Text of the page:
Energy prices will rise again in October, putting more pressure on struggling households, warned Ofgem boss Jonathan Brearley.
The watchdog’s chief executive told Sky News that there has been a sustained increased in gas prices following Russia’s invasion of Ukraine, from already elevated levels.
This means when the consumer price cap is next updated this autumn, energy users will pay even more to heat their homes than they currently are.
Last month, the cap was hiked an eye-watering 54 per cent to nearly £2,000 per year, and the Bank of England has recently forecast a further 40 per cent rise later this year.
He said: “The difficult news I have is it is likely that in October prices will go October. But what we will do is make sure you pay no more than you need to for the cost of your energy, and we won’t be going back to the bad old days where you unfair profits were charged by the retailers on top of that.”
When asked by Kay Burley if things are going to get worse before they get better, he conceded that “things will get tougher”.
Even though the market remains volatile, Brearley argued it was right to warn customers of likely price rises in October.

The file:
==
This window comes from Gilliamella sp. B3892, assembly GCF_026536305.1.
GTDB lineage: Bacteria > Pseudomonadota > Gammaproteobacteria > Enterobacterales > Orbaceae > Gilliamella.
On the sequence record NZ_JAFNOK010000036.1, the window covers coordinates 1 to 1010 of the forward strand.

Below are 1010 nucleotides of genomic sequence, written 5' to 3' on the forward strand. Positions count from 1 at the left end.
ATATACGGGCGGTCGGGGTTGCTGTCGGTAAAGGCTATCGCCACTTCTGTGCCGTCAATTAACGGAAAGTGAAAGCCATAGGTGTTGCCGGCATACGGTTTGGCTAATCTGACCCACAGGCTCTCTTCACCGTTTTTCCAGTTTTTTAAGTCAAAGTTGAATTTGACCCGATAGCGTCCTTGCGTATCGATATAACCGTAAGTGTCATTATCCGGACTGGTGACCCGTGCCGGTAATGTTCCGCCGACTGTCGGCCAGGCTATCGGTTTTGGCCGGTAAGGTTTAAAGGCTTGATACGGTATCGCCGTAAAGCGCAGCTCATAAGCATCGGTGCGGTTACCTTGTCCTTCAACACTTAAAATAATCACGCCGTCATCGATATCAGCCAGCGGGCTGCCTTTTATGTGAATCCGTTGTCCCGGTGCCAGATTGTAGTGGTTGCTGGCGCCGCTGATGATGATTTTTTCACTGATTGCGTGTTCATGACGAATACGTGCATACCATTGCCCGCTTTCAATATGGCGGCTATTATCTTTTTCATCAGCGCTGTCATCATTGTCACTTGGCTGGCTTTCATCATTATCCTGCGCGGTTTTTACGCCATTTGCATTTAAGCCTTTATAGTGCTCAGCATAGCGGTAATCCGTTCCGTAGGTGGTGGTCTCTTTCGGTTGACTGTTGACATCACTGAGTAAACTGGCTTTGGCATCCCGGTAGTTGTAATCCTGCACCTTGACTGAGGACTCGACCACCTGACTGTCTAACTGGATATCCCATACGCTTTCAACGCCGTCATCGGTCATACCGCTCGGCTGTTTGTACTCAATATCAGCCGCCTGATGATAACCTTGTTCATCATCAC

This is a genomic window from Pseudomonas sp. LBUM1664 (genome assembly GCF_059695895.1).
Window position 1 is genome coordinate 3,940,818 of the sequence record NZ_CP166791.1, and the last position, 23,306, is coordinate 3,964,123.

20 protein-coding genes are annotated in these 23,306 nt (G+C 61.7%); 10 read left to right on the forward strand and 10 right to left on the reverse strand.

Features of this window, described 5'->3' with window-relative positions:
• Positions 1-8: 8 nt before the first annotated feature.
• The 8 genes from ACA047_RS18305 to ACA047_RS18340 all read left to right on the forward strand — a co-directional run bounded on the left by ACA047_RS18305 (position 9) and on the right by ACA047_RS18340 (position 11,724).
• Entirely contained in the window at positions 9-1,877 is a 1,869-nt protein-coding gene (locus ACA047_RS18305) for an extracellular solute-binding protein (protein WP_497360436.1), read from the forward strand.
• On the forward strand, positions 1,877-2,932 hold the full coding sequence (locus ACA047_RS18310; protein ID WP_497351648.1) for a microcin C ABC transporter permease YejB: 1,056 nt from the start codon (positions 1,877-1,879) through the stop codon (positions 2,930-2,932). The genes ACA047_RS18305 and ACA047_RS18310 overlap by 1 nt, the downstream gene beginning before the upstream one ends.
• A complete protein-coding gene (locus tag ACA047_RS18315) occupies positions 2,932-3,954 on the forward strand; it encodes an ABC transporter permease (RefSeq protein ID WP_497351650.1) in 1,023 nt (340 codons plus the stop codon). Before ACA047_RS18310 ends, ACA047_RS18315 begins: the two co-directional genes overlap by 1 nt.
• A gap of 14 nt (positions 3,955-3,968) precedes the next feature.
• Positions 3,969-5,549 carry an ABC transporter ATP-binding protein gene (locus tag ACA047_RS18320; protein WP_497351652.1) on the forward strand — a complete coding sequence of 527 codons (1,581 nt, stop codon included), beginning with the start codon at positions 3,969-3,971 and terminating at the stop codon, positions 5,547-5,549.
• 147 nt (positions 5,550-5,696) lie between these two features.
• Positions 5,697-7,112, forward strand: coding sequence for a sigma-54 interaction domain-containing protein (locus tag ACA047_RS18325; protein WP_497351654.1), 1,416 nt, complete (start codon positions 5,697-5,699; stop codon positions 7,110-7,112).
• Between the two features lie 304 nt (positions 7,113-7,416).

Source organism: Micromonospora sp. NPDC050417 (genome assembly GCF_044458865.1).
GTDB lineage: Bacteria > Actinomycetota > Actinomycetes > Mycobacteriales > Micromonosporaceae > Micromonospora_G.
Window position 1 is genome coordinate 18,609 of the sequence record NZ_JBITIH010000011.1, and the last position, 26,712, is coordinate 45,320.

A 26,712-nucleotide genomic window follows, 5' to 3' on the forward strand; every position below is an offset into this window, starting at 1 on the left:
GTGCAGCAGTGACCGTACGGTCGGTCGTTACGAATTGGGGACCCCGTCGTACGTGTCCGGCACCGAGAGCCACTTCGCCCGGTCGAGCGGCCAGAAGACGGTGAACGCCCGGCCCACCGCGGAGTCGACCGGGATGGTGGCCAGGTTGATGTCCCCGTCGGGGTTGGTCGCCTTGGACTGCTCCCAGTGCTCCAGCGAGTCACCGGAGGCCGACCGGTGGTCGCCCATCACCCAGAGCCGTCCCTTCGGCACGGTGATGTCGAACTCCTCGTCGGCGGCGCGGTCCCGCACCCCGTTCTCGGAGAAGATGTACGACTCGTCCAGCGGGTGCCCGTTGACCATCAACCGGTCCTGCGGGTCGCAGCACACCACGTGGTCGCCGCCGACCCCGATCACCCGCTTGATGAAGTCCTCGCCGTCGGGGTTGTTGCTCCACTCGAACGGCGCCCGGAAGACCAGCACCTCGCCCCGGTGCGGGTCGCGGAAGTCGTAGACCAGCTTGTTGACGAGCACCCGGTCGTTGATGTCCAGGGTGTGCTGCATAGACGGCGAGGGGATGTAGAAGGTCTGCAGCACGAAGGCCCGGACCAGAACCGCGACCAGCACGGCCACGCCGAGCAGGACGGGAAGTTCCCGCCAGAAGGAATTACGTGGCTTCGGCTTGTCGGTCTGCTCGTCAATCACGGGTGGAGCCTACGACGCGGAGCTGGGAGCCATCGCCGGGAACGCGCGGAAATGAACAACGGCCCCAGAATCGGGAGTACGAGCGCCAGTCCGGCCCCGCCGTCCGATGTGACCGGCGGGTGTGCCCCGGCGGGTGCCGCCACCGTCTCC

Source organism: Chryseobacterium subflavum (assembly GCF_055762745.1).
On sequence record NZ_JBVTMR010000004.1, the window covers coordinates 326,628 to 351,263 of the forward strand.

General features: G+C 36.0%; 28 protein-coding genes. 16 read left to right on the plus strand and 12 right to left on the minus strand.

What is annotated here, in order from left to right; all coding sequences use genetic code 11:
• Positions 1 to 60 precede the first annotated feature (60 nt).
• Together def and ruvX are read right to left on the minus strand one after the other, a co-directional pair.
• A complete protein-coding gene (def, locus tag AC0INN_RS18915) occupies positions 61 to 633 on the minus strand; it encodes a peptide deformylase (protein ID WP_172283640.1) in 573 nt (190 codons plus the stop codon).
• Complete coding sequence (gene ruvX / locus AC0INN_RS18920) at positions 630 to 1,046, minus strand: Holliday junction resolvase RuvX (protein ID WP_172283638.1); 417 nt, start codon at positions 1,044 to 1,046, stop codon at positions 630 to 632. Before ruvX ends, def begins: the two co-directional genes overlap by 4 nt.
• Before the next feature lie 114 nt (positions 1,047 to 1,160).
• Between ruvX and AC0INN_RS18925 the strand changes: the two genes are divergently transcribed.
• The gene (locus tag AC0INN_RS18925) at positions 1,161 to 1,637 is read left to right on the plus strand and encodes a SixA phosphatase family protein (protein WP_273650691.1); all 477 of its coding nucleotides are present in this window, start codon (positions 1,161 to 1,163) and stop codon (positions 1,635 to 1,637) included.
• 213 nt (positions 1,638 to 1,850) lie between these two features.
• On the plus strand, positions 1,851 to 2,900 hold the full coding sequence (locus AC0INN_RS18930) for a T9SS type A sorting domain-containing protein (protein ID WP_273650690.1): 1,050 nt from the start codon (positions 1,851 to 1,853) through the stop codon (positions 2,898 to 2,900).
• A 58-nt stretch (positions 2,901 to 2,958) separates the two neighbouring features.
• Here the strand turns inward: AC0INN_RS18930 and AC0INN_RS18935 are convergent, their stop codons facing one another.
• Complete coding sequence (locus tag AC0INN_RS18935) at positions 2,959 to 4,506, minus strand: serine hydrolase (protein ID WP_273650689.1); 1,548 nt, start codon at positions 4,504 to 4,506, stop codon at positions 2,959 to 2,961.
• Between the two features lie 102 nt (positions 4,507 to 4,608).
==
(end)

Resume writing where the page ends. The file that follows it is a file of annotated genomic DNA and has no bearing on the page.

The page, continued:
The price cap has been hiked to reflect soaring wholesale costs, and to compensate for market carnage that has seen 29 suppliers exit the industry since last September.
The instability, caused by record gas prices, poor hedging strategies and the constraints of the price cap – which prevented firms passing on losses prior to the recent raise -has cost the taxpayer billions of pounds and directly affected over four million customers.
Bulb Energy, the UK’s seventh biggest energy supplier, which is home to 1.7m customers, fell into de-facto nationalisation last November, and has been propped up with over £2bn in public funds.
This makes it the biggest state bailout since RBS in 2008, with no deal yet reached for taking over the supplier.
Watchdog pushes for quarterly price caps
Brearley was speaking to Sky News following Ofgem’s announcement that it is in favour of a quarterly update to the price cap.
It has opened a ‘minded-to’ consultation looking into whether it should be updated quarterly rather than twice a year.
Ofgem argues the reform could make the market fairer and more resilient, as a more frequent price cap would reflect the most up-to-date energy prices.
This would also mean when wholesale prices ease from historic highs, energy will see this reflected in their bills much sooner.
However, if wholesale prices remain historically elevated it could mean energy users face bills rise four times over the course of 12 months.
Potentially, this could include a painful price hike in January next winter, during the depths of winter when energy demand is at its highest.
Energy specialist Cornwall Insight has warned the high energy prices could be baked into the market for at least the next three years.